Judges said: “Honeyed, sleek and opulent with a creamy, sweet, nicely balanced palate.”

Score: 95



Silver Medal:

Qatar Airways

Gran Cruz Colheita 1992 Port, Portugal

Judges said: “Rich and punchy with a complex sweet style.”

Score: 94



Bronze Medal:

Qantas

Seppeltsfield Paramount Rare Tokay, Barossa Valley, Australia

Judges said: “Rich, sweet and good. Inky density with raisin and dried figs… and good night.”

Score: 93.5

BUSINESS CLASS

BEST BUSINESS CLASS RED


Gold Medal:

Korean Air

Haselgrove Catkin Shiraz 2014, McLaren Vale, South Australia

Judges said: “A powerful, intense, solid wine with smooth tannins and good length. Very good.”

Score: 95



Silver Medal:

American Airlines

Paul Jaboulet Ainé Les Jalets Crozes-Hermitage 2014, France

Judges said: “Interesting wine with very attractive aromas. A rich earthy palate, balanced, long and serious.”

Score: 94



Bronze Medal:

Singapore Airlines

Dandelion “Lioness of McLaren Vale” 2015, South Australia

Judges said: “A dense palate with deep ripe exotic fruits. Firm with good flavor. Top class.”

Score: 93

BEST BUSINESS CLASS WHITE

Gold Medal:

Singapore Airlines

Coldstream Hills Chardonnay 2015, Yarra Valley, Victoria, Australia

Judges said: “An impressive modern wine with a hint of fresh nectarines. It’s super classy, with a lovely texture.”

Score: 96



Silver Medal:

Jetstar

Mud House Woolshed Single Vineyard Sauvignon Blanc 2017, Marlborough, New Zealand

Judges said: “Exuberant and elegant, with ripe passion fruit and other tropical fruits. Full, lively and tasty.”

Score: 94



Bronze Medal:

Icelandair

Petit Clos de Clos Henri Sauvignon Blanc 2016, Marlborough, New Zealand

Judges said: “Moreish, juicy stuff with a savory palate, lovely length and lean acidity. Energetic, bright and aromatic.”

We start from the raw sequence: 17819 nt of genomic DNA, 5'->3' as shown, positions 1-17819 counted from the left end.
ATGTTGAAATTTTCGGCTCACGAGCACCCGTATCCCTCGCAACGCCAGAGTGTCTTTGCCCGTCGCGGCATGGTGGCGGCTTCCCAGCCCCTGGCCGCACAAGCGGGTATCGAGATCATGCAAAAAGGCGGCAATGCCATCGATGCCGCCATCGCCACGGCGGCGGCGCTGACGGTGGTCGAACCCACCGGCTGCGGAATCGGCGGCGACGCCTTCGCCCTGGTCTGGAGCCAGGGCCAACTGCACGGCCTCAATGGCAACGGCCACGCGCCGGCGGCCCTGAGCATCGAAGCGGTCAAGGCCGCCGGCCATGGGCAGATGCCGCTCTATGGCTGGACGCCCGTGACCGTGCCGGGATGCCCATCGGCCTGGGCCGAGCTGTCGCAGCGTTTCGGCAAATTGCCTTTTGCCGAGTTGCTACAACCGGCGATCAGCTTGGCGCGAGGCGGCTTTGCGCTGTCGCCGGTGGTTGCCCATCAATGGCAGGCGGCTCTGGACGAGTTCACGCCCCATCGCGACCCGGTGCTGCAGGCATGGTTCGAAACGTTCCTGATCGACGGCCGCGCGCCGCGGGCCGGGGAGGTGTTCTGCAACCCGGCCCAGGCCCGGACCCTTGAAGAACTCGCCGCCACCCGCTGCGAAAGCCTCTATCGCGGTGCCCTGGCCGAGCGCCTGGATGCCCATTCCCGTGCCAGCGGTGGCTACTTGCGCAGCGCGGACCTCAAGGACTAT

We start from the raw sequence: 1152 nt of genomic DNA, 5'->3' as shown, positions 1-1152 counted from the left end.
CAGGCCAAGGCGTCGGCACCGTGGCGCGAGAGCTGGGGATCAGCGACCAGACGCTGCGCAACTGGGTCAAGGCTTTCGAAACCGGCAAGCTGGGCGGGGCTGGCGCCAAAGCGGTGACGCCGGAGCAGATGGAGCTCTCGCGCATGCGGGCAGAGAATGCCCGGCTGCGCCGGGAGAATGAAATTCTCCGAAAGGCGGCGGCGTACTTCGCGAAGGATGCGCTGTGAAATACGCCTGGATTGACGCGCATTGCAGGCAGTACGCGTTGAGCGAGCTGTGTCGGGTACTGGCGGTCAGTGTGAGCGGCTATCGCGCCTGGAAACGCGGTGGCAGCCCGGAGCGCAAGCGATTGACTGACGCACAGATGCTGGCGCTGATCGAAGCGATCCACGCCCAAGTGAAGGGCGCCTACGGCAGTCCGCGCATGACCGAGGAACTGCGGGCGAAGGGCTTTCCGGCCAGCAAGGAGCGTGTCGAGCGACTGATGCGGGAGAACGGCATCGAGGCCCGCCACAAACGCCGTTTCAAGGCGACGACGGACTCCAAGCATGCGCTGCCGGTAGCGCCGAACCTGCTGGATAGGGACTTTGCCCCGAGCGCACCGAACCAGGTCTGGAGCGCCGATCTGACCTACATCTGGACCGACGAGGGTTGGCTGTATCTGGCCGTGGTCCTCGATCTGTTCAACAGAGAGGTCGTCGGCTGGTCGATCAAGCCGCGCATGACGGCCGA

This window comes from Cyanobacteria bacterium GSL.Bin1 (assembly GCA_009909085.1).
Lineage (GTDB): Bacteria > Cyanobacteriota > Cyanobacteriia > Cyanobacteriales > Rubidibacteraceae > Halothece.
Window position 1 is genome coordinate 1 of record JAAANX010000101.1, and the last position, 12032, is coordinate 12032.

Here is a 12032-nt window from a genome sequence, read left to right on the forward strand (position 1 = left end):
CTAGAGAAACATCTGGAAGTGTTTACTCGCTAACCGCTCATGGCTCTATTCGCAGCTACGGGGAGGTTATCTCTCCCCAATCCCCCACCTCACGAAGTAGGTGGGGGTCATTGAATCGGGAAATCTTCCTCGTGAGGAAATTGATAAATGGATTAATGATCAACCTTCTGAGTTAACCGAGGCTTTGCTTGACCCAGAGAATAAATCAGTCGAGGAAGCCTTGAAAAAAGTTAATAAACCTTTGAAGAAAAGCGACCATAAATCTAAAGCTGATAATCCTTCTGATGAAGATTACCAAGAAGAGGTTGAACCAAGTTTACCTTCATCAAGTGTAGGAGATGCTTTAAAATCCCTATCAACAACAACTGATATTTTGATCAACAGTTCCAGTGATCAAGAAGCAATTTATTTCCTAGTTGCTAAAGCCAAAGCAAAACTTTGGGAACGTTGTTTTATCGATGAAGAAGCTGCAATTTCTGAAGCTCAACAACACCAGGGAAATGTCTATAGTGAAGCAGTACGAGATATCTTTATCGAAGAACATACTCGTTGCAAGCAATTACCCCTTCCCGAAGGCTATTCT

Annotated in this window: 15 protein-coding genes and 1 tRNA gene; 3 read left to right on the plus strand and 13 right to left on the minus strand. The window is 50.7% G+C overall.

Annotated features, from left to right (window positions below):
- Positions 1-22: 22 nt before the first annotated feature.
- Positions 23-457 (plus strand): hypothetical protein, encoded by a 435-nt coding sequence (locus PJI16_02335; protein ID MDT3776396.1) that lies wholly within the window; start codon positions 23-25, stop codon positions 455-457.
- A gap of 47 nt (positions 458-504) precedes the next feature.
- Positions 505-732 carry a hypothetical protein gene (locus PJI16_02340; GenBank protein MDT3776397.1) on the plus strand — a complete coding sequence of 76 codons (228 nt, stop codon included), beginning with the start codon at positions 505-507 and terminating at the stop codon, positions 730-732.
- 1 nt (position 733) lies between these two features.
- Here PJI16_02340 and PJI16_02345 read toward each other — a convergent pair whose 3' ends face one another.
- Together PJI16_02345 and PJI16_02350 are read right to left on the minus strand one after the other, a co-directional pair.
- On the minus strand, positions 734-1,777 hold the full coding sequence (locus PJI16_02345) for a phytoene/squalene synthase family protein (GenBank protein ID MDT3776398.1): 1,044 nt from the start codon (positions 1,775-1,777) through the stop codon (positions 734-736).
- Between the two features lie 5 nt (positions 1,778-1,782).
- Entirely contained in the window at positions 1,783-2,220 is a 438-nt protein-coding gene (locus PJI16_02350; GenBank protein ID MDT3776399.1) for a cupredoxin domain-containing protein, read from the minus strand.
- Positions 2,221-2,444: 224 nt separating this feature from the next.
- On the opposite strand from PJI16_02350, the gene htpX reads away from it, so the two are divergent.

Score: 93.5



BEST BUSINESS CLASS

SPARKLING


Gold Medal:

EVA Air

Champagne Delamotte Blanc de Blancs NV, France

Judges said: “Rich and complex, it’s mouth-filling and dense. Exciting, refined, gloriously drinkable.”

Score: 97



Silver Medal (joint):

Air France

Singapore Airlines


Champagne Charles Heidsieck Brut Réserve NV, France

Judges said: “Expressive, with lovely balance. Lime and citrus notes, youthful. Nicely integrated.”

Score: 96



Bronze Medal:

British Airways

Champagne de Castelnau Brut Réserve NV, France

Judges said: “Rich, creamy, and complex with lovely balance. Very attractive and rather good.”

Score: 95



Highly Commended:

Sri Lankan Airlines

Champagne Piper Heidsieck Cuvée Brut NV, France

BEST BUSINESS CLASS

FORTIFIED/DESSERT


Gold Medal:

Qantas

Baileys of Glenrowan Founder Series Classic Muscat, Victoria, Australia

Judges said: “Lovely and lush with toffee aroma. Sweet, smooth and very classy.”

Score: 94



Silver Medal:

Jetstar

De Bortoli Show Liqueur Muscat, Riverina, Australia

Judges said: “Treacly, figgy pudding in a glass. Lush and soft. Very good.”

Score: 93



Bronze Medal (joint):

Aeroflot

Grahams 10 Year Old Tawny Port, Portugal

Judges said: “With an opulent palate, it’s generous and rich with tangy raspberry brûlée and dried fruit.”



Singapore Airlines

Taylors 10 Year Old Tawny Port, Portugal

Judges said: “A classy nose of toffee, raspberry and coffee. Great balance and rich warmth.”

Score: 92.5